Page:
in terms of L2-acquisition or else), (s)he will logically start from 
his/her categorial knowledge and try to find it in the system under 
question. But then, the candidate is no longer that type of 'naive' 
speaker we normally need to disclose linguistic knowledge.

Also, the point you have made again has to do with the opposition 
'producer/perceiver': The producer of a sentence like Russian /c(elovek 
uvidel z(ens(c(inu v ulice/ (person sees woman in street) will surely 
know for him/herself, whether (s)he refers to 'a person' or 'the/that 
person', to 'a woman' or 'the/that woman', to 'a street' or 'the/that 
street'. The problem lies on the side of the perceiver. (S)he will have 
to refer to other symbols, context, and situational features to decide 
whether to parse 'a' or 'the' (there are many such indirect 
symbolizations and clues in every chain of utterances articulated in 
which language so ever, I guess), confer Tom's posting:
> So, when a hearer needs to decide whether "horse" is a first 
> introduction (indef, presentative) or accessible/predictable (def), 
> s/he cannot rely on morphological clues & make automated decisions, 
> but has to spend much more time & mental effort on contextual scanning 
> & analysis.
Nevertheless, I doubt whether the perceiver has to spend more time and 
mental effort on scanning etc. A perceiver is normally confronted with a 
sequence of utterances that (idealiter) has its proper starting point 
(being sometimes replaced by situational features). Hence, when a 
speaker starts talking about a horse the perceiver memorizes (at least 
in short term memory) the 'first occurrence' of 'horse' indexing it 
automatically by 'indefiniteness' (or so). The next mentioning of the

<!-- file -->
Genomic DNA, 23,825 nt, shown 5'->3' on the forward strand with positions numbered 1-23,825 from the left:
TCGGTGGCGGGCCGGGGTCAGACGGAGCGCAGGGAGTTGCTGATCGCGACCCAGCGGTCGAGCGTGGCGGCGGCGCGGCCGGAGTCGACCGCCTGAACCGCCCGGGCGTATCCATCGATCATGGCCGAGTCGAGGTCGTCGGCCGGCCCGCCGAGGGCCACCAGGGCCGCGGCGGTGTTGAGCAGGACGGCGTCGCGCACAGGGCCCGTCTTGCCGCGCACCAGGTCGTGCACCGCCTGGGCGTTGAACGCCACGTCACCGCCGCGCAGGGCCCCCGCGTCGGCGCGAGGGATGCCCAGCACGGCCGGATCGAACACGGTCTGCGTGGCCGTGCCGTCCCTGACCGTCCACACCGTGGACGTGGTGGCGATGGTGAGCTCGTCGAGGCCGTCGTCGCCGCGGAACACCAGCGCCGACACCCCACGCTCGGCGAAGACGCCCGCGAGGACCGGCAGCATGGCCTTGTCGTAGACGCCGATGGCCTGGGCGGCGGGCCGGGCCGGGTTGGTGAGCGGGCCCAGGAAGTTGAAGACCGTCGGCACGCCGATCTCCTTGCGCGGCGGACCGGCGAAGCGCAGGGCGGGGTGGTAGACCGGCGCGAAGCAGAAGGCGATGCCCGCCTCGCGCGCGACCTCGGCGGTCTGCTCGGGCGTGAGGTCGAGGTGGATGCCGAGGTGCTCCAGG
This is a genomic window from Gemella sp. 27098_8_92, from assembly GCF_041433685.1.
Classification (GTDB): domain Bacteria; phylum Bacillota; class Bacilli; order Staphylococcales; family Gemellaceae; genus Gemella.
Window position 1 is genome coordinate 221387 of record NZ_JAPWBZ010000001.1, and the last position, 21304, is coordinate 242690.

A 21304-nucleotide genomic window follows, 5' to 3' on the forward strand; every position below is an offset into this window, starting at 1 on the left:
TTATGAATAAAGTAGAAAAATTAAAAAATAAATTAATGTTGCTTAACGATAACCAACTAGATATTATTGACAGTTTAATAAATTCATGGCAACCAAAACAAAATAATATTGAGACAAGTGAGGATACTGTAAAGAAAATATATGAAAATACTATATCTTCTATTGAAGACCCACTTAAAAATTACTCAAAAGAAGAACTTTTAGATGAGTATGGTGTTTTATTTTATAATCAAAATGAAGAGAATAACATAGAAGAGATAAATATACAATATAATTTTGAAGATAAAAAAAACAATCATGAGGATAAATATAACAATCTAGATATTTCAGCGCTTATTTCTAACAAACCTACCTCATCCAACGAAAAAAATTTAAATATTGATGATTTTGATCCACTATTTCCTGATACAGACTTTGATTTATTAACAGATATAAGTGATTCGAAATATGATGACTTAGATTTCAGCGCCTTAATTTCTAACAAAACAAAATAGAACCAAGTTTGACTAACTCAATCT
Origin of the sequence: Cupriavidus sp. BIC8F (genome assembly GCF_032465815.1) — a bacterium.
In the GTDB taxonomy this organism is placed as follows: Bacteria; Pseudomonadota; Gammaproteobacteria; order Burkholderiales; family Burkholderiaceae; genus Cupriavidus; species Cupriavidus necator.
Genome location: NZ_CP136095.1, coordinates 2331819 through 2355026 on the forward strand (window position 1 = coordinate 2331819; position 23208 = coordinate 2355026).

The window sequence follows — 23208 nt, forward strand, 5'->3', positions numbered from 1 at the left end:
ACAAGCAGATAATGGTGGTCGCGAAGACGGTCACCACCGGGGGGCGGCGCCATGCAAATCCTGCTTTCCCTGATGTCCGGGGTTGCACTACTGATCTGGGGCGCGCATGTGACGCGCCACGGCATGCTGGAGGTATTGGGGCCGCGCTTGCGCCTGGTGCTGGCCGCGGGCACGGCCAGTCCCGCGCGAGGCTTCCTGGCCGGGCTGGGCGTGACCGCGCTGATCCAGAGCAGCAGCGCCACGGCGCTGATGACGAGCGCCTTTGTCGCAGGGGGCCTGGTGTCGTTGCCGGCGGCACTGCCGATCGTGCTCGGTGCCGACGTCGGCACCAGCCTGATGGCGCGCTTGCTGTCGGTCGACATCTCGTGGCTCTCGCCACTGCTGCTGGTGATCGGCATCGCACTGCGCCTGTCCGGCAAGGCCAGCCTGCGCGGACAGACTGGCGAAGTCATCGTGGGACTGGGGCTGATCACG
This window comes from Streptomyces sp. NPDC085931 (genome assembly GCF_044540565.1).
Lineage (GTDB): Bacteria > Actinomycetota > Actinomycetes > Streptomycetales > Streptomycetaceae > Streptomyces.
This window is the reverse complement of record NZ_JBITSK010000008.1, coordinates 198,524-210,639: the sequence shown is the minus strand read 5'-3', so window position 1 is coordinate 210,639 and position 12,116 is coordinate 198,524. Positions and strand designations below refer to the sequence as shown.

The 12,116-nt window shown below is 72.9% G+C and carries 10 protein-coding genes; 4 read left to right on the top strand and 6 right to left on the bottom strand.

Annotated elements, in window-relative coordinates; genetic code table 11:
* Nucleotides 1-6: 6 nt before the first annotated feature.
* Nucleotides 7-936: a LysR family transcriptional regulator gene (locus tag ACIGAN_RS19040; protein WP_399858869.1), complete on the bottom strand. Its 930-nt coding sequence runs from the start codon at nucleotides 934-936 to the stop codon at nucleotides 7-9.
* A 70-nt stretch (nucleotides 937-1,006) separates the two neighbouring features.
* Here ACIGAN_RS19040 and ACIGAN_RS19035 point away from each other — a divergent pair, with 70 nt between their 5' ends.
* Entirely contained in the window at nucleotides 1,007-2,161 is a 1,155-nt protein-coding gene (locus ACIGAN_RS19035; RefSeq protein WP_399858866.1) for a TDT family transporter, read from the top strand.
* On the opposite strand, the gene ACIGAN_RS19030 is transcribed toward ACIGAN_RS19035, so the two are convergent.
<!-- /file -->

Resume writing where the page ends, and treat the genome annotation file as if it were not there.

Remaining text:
'horse' automatically activates the indexed version of the horse 
changing the index to 'definite' or so. Hence, there is a blend of 
'referential entity' with 'type/time of memory activation' that 
necessarily and automatically produces a feature of conceptual 
(in)definiteness/typicity etc.

In a sense, language specific, conventionalized and fine-grained 
strategies of applying linguistic symbols for (in)definiteness/typicity 
etc. 'overspecify' the conceptual layer of (in)definiteness/typicity 
etc. Such strategies are not necessary, but part of the 
conventionalization of linguistic practices that organize chains of 
memory appeal. Perhaps, complexity can be related to this aspect of 
overspecification: Linguistic structures and symbolic sets that 
overspecify a given conceptual domain (by exceeding a certain a certain 
threshold value) may be termed 'more complex' than those that are more 
close to the 'prototypical' specification of this domain....

Bes wishes,




*Prof. Dr. Wolfgang Schulze *


Institut fu"r Allgemeine & Typologische Sprachwissenschaft

Dept. II / F 13

Ludwig-Maximilians-Universita"t Mu"nchen

Ludwigstra?e 25

D-80539 Mu"nchen

Tel.: 0049-(0)89-2180-2486 (Secretary)

0049-(0)89-2180-5343 (Office)

Fax:  0049-(0)89-2180-5345

Email: W.Schulze at 
<mailto:W.Schulze at>/// Wolfgang.Schulze at